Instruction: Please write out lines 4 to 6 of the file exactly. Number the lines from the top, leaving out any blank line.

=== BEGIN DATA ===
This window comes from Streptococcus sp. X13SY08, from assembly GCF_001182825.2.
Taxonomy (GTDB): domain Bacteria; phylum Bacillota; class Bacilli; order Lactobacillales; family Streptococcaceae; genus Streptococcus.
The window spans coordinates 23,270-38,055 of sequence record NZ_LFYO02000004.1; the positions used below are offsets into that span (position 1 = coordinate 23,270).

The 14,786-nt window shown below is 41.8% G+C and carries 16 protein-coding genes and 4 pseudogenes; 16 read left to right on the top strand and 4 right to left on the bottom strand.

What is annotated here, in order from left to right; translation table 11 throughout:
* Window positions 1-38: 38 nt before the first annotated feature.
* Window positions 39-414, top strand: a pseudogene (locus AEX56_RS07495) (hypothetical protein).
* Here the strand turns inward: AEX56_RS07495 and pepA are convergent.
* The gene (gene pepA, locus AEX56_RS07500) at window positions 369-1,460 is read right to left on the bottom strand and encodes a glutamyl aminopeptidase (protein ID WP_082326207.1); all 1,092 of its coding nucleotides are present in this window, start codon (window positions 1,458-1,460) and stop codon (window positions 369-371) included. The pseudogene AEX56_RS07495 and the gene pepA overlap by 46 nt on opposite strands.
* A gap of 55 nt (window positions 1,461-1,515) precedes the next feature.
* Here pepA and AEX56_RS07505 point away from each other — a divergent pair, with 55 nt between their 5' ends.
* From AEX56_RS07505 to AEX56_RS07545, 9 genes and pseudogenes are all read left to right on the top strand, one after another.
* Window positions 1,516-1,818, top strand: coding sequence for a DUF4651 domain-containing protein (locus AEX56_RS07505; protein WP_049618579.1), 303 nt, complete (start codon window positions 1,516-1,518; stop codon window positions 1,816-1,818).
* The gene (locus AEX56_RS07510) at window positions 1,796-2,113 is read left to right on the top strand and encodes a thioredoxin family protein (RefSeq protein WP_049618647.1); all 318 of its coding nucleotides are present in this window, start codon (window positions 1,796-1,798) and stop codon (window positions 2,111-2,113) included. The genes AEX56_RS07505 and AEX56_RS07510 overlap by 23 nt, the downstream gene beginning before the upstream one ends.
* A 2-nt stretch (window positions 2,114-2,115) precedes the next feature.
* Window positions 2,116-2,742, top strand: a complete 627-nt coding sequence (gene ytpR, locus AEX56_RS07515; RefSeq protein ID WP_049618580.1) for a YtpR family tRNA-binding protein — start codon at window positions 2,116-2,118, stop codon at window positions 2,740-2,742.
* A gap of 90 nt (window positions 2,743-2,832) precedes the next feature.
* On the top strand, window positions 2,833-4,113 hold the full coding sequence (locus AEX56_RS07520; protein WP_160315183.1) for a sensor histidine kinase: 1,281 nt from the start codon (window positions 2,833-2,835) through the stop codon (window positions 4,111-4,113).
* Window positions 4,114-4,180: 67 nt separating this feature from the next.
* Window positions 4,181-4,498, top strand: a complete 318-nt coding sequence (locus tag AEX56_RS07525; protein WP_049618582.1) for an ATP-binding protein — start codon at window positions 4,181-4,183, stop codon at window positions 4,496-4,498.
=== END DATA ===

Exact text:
The 14,786-nt window shown below is 41.8% G+C and carries 16 protein-coding genes and 4 pseudogenes; 16 read left to right on the top strand and 4 right to left on the bottom strand.

What is annotated here, in order from left to right; translation table 11 throughout:
* Window positions 1-38: 38 nt before the first annotated feature.